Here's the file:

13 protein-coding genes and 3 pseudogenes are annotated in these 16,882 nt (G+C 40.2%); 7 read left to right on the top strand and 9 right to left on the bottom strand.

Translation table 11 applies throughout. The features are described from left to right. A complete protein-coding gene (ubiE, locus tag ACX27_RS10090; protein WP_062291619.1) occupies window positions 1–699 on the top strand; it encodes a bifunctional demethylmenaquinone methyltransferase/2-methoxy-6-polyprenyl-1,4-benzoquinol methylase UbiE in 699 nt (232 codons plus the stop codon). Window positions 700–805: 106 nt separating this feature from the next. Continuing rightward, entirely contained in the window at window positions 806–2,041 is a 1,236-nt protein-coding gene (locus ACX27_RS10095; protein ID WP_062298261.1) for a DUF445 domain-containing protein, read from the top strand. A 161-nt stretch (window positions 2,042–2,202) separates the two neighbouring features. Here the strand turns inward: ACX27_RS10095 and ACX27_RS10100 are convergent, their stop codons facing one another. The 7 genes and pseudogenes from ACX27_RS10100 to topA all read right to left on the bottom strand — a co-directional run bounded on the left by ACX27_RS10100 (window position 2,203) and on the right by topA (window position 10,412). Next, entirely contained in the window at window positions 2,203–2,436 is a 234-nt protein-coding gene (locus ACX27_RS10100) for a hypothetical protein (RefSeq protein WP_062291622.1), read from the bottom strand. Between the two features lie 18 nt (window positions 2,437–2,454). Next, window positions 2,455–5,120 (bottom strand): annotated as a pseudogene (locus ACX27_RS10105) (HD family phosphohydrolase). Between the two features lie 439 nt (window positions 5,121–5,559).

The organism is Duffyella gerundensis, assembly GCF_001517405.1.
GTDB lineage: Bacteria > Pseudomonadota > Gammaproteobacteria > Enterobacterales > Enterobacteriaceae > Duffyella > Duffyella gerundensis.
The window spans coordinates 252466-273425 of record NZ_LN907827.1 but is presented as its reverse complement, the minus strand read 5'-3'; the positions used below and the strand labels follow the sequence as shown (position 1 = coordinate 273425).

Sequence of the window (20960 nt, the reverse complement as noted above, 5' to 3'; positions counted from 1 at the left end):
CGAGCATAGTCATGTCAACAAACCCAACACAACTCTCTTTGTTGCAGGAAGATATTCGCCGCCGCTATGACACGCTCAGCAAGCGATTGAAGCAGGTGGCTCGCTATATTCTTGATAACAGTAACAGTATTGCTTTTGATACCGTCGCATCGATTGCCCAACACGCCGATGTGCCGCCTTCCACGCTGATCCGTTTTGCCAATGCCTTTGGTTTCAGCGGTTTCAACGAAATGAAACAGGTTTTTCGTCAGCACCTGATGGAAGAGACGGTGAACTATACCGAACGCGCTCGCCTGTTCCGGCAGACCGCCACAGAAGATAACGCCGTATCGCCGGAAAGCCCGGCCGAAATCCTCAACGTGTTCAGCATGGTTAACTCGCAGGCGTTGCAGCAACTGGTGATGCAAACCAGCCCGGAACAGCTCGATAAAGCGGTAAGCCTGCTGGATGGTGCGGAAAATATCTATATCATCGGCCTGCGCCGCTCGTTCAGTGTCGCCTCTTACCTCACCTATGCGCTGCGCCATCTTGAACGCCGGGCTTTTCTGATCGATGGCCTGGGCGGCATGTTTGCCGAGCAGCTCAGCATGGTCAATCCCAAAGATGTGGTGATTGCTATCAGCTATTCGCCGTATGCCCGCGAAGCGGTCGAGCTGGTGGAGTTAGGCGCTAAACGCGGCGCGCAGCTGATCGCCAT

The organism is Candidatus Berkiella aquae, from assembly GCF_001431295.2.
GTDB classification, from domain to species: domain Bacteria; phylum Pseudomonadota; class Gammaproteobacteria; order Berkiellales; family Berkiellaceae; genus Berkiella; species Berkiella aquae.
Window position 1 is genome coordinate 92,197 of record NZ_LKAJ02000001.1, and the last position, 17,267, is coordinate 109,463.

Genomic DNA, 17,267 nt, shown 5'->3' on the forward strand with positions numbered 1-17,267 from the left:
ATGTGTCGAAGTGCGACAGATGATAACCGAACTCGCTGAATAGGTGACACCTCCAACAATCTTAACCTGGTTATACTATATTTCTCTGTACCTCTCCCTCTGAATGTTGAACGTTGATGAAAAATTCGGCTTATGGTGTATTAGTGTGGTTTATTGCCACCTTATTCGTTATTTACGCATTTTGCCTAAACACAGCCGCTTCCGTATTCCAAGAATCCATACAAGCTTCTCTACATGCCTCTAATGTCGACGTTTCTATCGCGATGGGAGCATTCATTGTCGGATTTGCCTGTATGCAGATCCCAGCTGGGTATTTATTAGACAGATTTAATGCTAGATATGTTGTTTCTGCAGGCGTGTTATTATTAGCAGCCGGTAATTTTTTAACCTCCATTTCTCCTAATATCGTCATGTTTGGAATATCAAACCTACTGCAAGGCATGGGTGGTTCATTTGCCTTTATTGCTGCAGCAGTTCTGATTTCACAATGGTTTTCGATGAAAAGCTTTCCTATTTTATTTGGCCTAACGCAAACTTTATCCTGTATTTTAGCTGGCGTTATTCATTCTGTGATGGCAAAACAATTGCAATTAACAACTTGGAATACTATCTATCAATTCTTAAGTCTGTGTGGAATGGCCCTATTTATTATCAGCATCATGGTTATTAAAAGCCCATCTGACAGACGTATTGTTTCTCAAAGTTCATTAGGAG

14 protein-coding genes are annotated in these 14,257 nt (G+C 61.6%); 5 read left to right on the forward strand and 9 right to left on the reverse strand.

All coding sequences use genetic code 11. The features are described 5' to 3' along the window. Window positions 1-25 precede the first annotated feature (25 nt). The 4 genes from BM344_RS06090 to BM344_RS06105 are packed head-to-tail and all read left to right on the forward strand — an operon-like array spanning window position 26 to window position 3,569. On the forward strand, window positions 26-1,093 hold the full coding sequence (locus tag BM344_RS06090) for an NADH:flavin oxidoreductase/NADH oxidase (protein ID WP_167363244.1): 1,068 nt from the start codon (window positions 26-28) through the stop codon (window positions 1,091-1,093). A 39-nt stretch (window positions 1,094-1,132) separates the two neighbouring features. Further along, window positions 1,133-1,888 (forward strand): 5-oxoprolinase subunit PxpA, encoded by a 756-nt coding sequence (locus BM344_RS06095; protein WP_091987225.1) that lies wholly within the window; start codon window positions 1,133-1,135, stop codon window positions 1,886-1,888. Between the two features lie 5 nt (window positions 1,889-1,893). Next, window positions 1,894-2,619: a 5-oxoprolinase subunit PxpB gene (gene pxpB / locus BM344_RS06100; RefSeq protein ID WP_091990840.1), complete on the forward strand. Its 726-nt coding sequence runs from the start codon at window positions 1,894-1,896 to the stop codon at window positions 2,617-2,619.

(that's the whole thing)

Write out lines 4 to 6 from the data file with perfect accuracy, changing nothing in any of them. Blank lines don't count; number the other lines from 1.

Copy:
GTDB lineage: Bacteria > Pseudomonadota > Gammaproteobacteria > Enterobacterales > Enterobacteriaceae > Duffyella > Duffyella gerundensis.
The window spans coordinates 252466-273425 of record NZ_LN907827.1 but is presented as its reverse complement, the minus strand read 5'-3'; the positions used below and the strand labels follow the sequence as shown (position 1 = coordinate 273425).

Sequence of the window (20960 nt, the reverse complement as noted above, 5' to 3'; positions counted from 1 at the left end):